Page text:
In a blog post titled "A step in the wrong direction", senior privacy researcher Peter Snyder and chief executive Brendan Eich said FLoC, as it is known, would make any browser that implemented support share a user's browsing behaviour and interests with every site and advertiser on sites which were visited.
"Brave opposes FLoC, along with any other feature designed to share information about you and your interests without your fully informed consent," the duo said.
"To protect Brave users, Brave has removed FLoC in the Nightly version of both Brave for desktop and Android. These changes will reach all Brave users in the next stable release this week. Brave is also disabling FLoC on our websites, to protect Chrome users learning about Brave."
A blog post by EFF staff technologist Bennett Cyphers said the only way people could opt out at the moment was by disabling third-party cookies. "We’ve been told that the trial is currently deployed to 0.5% of Chrome users in some regions – for now, that means Australia, Brazil, Canada, India, Indonesia, Japan, Mexico, New Zealand, the Philippines, and the US," he wrote.
Snyder and Eich said companies were finally beginning to respect user privacy, due to increased user education, the success of privacy-first tools and laws, including the CCPA [California Consumer Privacy Act] and the GDPR [General Data Protection Regulation].
"In the face of these trends, it is disappointing to see Google, instead of taking the present opportunity to help design and build a user-first, privacy-first Web, proposing and immediately shipping in Chrome a set of smaller, ad-tech-conserving changes, which explicitly prioritise maintaining the structure of the Web advertising ecosystem as Google sees it," the two said.
"For the Web to be trusted and to flourish, we hold that much more is needed than the complex, yet conservative, chair-shuffling embodied by FLoC and Privacy Sandbox.
"Deeper changes to how creators pay their bills via ads are not only possible, but necessary. The success of Brave’s privacy-respecting, performance-maintaining, and site-supporting advertising system shows that more radical approaches work. We invite Google to join us in fixing the fundamentals, undoing the harm that ad-tech has caused, and building a Web that serves users first."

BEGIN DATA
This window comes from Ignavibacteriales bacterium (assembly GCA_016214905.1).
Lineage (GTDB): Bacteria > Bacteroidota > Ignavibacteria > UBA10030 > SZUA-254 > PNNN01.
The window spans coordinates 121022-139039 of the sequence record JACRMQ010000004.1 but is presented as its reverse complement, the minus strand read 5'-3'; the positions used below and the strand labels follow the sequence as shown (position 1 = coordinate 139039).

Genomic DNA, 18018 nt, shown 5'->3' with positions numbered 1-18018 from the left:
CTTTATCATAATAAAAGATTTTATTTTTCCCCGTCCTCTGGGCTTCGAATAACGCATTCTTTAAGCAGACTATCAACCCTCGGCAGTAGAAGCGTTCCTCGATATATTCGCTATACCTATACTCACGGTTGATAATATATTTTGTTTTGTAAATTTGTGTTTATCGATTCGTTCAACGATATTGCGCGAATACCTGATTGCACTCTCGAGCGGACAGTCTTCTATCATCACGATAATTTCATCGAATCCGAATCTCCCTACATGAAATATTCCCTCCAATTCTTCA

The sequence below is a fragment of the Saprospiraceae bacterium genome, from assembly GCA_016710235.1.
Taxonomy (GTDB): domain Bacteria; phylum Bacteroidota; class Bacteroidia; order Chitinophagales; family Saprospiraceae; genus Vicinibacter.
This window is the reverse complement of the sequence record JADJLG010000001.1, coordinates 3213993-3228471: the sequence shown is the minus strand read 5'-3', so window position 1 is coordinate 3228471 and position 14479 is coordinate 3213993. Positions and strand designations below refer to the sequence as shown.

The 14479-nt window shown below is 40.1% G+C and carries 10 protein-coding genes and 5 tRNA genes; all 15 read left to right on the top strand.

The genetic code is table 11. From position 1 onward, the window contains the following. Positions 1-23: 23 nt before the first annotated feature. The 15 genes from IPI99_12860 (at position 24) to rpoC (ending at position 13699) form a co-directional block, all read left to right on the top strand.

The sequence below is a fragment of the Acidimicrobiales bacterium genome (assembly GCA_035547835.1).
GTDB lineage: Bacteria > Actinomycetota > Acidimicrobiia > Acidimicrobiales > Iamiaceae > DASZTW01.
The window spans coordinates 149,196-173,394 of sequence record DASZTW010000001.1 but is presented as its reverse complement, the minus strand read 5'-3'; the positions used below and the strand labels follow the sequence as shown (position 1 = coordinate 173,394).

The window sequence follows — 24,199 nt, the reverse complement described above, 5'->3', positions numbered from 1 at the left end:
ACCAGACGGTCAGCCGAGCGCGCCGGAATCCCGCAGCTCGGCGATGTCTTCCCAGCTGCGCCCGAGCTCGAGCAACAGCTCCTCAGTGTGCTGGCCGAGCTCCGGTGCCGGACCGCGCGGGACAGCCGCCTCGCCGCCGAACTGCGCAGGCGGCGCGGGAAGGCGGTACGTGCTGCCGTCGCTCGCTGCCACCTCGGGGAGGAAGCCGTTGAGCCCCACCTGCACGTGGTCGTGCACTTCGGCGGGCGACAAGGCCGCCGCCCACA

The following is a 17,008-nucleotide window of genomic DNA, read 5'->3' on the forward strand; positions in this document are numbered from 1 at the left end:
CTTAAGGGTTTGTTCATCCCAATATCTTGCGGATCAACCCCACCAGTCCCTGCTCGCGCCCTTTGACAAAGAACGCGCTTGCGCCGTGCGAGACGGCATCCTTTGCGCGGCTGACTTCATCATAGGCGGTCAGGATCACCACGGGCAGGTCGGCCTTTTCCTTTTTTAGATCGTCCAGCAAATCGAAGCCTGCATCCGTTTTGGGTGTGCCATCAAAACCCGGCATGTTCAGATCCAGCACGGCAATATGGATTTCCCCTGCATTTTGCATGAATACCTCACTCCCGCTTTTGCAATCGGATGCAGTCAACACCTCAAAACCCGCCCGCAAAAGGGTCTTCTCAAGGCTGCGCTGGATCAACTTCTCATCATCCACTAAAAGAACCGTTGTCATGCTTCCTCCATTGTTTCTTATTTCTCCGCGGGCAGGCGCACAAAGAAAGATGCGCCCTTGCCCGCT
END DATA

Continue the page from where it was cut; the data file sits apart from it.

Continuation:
They detailed three aspects of FLoC that they claimed were particularly harmful and concerning.
First, they said, FLoC informed sites about a user's browsing history. "FLoC shares information about your browsing behaviour with sites and advertisers that otherwise wouldn’t have access to that information. Unambiguously, FLoC tells sites about your browsing history in a new way that browsers categorically do not today."
Eich and Snyder knocked back Google's claims that FLoC was preserving privacy in comparison to third-party cookies and because so-called interest cohorts were designed not to be unique to a user.
"Many browsers don’t send third-party cookies at all; Brave hasn’t ever," the two said. "Saying a new Chrome feature is privacy-improving only when compared to status-quo Chrome (the most privacy-harming popular browser on the market), is misleading, self-serving, and a further reason for users to run away from Chrome.
"Many things about a person are i) not unique, but still ii) personal and important, and shouldn’t be shared without consent," they said about the second Google claim.
"Whether I prefer to wear 'men’s' or 'women’s' clothes, whether I live according to my professed religion, whether I believe vaccines are a scam, or whether I am a gun owner, or a Brony-fan, or a million other things, are all aspects of our lives that we might like to share with some people, but not others, and under our terms and control.
The other two aspects of FLoC which Eich and Snyder cited as being against user interests were that it made tracking users across the Web easier and promoting a false notion of privacy and why it was important.
"Overall, FLoC, along with many other elements of Google’s 'Privacy Sandbox' proposal, are a step backward from more fundamental, privacy-and-user focused changes the Web needs," the two Brave officials said.
"Instead of deep change to enforce real privacy and to eliminate conflicts of interest, Google is proposing Titanic-level deckchair-shuffling that largely maintains the current, harmful, inefficient system the Web has evolved into, a system that has been disastrous for the Web, users and publishers."